A Confederate General from Big Sur

By: Richard Brautigan


Introduction



Welcome, potential reader, to A Confederate General From Big Sur, a great book by Richard Brautigan. I’ve read some books by Brautigan, which is the extent of my credentials for being here for to welcome you. The editorial desk has asked me to be here and write a few words, no other instruction.

As I’ve said, ACGFBS is a great book. Like a lot of writing from Brautigan it is shortish for a novel, which is wonderful. But Brautigan is much more than a fling, yet destined to end your relationship in a reasonable amount of time and space and on a delicious, life-affirming note. That doesn’t mean it isn’t a full-sized portion; it’s plenty. The Brautigan filter is strong; every line comes from Richard Brautigan’s stomach or balls or someplace particular to his person. A very famous poet once called Brautigan shallow – jealousy I suppose. I find him deep, deep, deep, deep, deep. Heck, I’d come just for the jokes, which have oodles of depth themselves. Little jokes, big jokes, gross jokes, sexual jokes, abstract jokes, poignant jokes, sideways jokes, absurd jokes, jokes that aren’t even knee slap funny but they stand just fine; they’re necessary. Life is a joke and Richard is the barefoot monk come to let us know that everything is going to be all right; well, that everything is not going to be all right; but bottoms up and take a long, slow drag on that sweet, chocolatey tobacco. I’m not getting to the depth part of it so much, but I am ill-equipped for that, as I’m just the welcomer.

I’ve always liked Brautigan and I don’t know why. I almost feel like I know him, but he’s long dead and we never met. Perhaps you’ve been to Big Sur, and so you know it’s a mighty fine and strange place. Maybe you are planning on taking a trip there; you have heard about Big Sur, and I’m saying if you read this book it will be enough to shepherd you in that direction.

After some dilly dallying in the Bay Area Brautigan gets us there to Big Sur, and leaves us there, because Big Sur is an end-of-the-line kind of place, the end of miles. Denver, Colorado is an end-of-the-line kind of place. I’ve never been, but I’ll bet Ulan Bator is an end-of-the-line kind of place. People get there and there is no place left to go and so for that reason, and I suppose other reasons, too, they pretty much never leave. The west coast of California is full of end-of-the-line places, but Big Sur is The Mother Of The End Of Miles places.

There is definitely some alcohol and smoke-up involved with ACGFBS, presumably on both sides of the typewriter, and in a most adorable and destructive way. How I wish I could have known this man. But he has given plenty of himself in these pages, more than most. Behind every chuckle shyly stands every god-damned pain; Brautigan’s denizens, really it’s all him and his, with all their tiny victories and massive failures and high, high hopes for the big catch (or lack of hope), Richard finds his big catch and here it is; his second novel (but published first) is, like all of his novels, the big one. This is his big score. His words. His quite deep words. Maybe some dickweed poet thought he was shallow, but I’m here to tell you that he is not shallow! It’s so freaking deep I want to get a tattoo, and I’ve never had a tattoo!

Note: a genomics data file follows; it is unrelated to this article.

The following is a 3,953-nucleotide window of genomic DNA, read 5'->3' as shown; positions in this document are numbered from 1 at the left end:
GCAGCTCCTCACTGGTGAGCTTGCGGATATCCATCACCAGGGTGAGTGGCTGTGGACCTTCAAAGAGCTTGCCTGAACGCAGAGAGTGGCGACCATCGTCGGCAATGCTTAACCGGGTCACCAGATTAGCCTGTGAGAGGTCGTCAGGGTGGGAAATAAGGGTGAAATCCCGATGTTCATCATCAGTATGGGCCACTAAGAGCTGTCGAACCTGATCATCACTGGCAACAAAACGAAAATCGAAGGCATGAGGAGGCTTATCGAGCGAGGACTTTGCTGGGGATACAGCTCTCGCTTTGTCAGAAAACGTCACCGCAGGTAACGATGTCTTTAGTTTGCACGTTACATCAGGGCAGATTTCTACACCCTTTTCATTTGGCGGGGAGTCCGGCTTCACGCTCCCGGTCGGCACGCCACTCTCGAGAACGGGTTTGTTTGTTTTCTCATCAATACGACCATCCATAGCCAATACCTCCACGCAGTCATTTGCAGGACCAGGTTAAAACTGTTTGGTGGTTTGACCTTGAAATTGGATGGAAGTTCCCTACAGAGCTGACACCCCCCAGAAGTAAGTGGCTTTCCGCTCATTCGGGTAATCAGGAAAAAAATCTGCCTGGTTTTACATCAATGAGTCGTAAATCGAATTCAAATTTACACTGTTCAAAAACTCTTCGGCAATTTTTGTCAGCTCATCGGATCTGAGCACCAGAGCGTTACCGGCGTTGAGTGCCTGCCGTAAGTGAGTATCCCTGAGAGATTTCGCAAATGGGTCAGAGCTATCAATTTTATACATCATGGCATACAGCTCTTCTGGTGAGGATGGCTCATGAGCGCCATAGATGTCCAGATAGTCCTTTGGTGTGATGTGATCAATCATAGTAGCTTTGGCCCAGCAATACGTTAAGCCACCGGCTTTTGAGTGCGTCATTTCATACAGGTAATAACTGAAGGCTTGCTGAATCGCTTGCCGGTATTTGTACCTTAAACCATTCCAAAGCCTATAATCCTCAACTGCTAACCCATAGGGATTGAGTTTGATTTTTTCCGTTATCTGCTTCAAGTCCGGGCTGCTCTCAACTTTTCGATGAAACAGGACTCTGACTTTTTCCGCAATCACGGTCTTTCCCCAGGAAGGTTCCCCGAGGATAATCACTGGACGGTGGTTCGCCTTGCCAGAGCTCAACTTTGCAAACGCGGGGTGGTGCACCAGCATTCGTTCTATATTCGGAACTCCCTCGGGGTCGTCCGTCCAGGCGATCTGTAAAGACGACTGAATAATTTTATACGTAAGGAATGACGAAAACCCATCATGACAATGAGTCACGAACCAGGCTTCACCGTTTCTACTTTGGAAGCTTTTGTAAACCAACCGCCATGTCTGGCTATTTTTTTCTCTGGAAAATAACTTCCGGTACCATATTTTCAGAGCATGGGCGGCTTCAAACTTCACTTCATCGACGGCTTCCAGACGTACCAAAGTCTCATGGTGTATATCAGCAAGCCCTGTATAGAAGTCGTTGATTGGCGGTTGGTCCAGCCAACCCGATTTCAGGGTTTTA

He came once from Eugene, Oregon, land where he was partly raised, and got the hell out when he could (so did I after ten years) to San Frantastic and the region much of the time after that, until a self-inflicted thing out in Montana, I think, and we tend to say ‘oh that’s sad’, because of course, it is sad, but also just the way it was going to always be; let’s just raise the glass and be glad for his depth.

And this book reflects his time down at Big Sur, of course. Don’t confuse him with the beats; don’t call him hippie; he’s his own man, and he’s probably a reincarnated civil war soldier (just do a Google image search), too. I think his pain is not just from his youth and not just from this life, but from many lives. A thousand-year soldier. Not like a flag waver, but just surfing along and getting fucked over, life after life, and that’s why the jokes just keep getting better and better is my theory. Remember I have credentials.

It’s all there in the title with ACGFBS, except the ending. And in a fashion that can only be described as Brautiganese he has given us six endings. I think it’s a kind of test. There is an opinion that the artiste’s first instincts are the most correct, and since the Richard Brautigan version of Captain Soldier, the thousand-year-old man(s) is currently elsewhere (right?) I will speak for him and tell you confidently (the artist is always right) that ending number 1 is the bestest of the six; 2 brings us to 3 and 3 is nice; 4 is probably perfect for the movie version of ACGFBS; 5 is truly magical and shamanistic and 6 is a joke with a big sign overhead that says ‘Hi. I’m a joke’, yet also implies yet further possibilities for many, many other endings to the book, until there is nothing but pure light, which, is pretty damn good for a little ol’ joke, you know what I mean? So be bold. Get your scissors, or even better, an exacto knife, and remove endings 2 through 6. If you are reading this digitally, please, show some respect. Go get a hard copy, and then do the edit. This book was surely written kah-lunk, kah-lunk on a well built, human-powered machine, cast metal, hurting the paper, black ink splashing and smearing, smoke absorbing into the pages, wine and whiskey fumes blessing the draft, and beautiful, fleeting love waiting in the wings.

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